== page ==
Alas, but not all excursions on our Great India Buffet Tour can be pleasant surprises. Recently, after a series of happenstances led us to search for a buffet in the Monroeville area, we ended up at Zaiaka, only to experience a series of disappointments.
First of all, to say that Zaiaka can be found in Monroeville (as their website does) is more than an exaggeration. Luckily Sabrina knew where it was because it took much driving beyond Monroeville to reach its Holiday Park location. We arrived around 1:00pm, having called earlier that day to ascertain that the buffet ran until 3:00pm.
When we approached the buffet, we noticed a lot of the items appeared to be depleted. Such is expected at any buffet; in the time we spent there, however, the buffet was never refilled, which I could understand if we had come at 2:15, but two whole hours before the buffet closed?
Luckily, Zaiaka served us fresh naan at our table, which we thought at first was a nice touch, but in retrospect realized was probably so they didn’t have to keep it refilled at the buffet. The naan was tasty and fresh.
The buffet offered a fairly standard selection of curries: Saag, Chicken Curry, Tikka Masala, Chana Masala… all the standards. Sabrina enjoyed a spiced cabbage dish that was a little out of the ordinary. The one surprise for me was that I actually enjoyed the Mattar Paneer, when I usually find it underwhelming. There was some sort of extra spice or flavor that made it more intriguing than usual. However, despite the standout flavor, this curry was no exception to the rule of Zaiaka curries that became imminently clear.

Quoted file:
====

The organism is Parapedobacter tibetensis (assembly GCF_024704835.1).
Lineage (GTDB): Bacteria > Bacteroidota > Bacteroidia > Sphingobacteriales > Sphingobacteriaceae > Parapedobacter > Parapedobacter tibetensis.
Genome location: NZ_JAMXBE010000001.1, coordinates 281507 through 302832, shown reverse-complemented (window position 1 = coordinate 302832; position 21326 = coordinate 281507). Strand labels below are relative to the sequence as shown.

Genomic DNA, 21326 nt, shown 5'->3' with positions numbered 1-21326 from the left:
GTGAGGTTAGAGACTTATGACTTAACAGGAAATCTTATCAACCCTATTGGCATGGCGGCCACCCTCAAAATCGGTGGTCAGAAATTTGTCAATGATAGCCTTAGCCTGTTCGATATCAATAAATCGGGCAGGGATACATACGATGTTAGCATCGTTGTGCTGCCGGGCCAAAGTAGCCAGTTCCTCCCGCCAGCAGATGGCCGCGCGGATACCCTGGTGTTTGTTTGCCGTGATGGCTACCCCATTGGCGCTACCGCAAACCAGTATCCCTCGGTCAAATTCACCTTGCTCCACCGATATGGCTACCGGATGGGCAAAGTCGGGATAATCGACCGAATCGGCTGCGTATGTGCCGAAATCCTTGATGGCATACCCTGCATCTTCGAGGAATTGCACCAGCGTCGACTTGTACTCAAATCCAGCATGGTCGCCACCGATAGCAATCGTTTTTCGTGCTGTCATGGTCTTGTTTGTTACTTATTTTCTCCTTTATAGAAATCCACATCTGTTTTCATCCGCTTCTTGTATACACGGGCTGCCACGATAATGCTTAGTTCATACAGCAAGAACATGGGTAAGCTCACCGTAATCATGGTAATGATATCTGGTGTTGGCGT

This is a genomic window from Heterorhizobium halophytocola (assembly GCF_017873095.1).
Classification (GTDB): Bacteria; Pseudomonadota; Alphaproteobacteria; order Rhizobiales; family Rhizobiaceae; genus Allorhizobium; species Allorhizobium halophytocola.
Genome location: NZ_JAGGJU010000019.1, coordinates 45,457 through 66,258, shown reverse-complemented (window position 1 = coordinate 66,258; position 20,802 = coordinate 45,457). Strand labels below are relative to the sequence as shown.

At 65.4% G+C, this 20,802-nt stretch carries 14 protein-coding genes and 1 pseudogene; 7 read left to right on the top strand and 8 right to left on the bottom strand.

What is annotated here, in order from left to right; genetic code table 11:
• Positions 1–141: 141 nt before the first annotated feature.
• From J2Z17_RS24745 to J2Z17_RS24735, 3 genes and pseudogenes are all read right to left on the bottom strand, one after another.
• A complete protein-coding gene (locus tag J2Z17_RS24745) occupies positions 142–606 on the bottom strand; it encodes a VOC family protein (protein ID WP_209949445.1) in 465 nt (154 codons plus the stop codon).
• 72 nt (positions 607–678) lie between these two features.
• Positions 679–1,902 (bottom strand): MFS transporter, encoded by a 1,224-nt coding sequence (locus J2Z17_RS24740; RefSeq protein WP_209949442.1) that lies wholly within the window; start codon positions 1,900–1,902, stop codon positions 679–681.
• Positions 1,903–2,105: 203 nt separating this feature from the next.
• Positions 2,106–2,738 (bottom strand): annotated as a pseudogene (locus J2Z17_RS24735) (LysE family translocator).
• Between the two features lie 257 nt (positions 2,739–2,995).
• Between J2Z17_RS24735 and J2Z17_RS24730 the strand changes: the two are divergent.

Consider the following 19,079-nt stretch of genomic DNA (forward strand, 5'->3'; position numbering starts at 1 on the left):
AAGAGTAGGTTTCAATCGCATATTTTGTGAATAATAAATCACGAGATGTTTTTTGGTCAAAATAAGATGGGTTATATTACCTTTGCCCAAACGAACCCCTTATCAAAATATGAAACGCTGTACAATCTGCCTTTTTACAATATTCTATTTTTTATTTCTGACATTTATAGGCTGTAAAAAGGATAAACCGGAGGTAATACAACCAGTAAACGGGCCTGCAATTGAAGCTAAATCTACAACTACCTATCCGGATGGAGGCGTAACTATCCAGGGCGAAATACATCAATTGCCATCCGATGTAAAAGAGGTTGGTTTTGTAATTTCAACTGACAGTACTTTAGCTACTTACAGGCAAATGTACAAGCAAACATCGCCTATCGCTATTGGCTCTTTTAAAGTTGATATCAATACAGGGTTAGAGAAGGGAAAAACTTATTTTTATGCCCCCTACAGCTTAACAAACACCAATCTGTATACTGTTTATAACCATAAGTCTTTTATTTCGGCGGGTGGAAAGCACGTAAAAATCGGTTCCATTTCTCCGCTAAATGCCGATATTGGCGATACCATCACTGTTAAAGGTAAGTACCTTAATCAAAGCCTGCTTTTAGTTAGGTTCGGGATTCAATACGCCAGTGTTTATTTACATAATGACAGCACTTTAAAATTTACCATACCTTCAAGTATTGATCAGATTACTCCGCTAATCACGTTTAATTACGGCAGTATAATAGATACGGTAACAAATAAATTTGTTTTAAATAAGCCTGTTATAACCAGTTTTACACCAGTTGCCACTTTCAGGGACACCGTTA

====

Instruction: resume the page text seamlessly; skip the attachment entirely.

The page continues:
Every curry on the buffet was very greasy. In many cases it was plain to see the oil (maybe ghee?) pooling in all the little nooks on top of the curry. It reflected clearly in the taste and consistency as well. The curries were universally heavy, and otherwise nothing special.
At the end of our meal, when we went up to the cashier to pay, the bill came to just under $20. While not absurd for a buffet, this was certainly on the more expensive side (our top choice, Tamarind, was $17.95 total inclusive of two buffets), and considering the mediocre quality and the lengthy trek out to Holiday Park, Sabrina and I found ourselves wondering whether it had even been worth the trip.
It was clear at the end of our meal that Zaiaka belonged at the bottom of our current list of India Buffets. Maybe Zaiaka is an appealing destination for Indian food lovers in Holiday Park, but given the plethora of better choices in the city, we can’t fathom ever going back.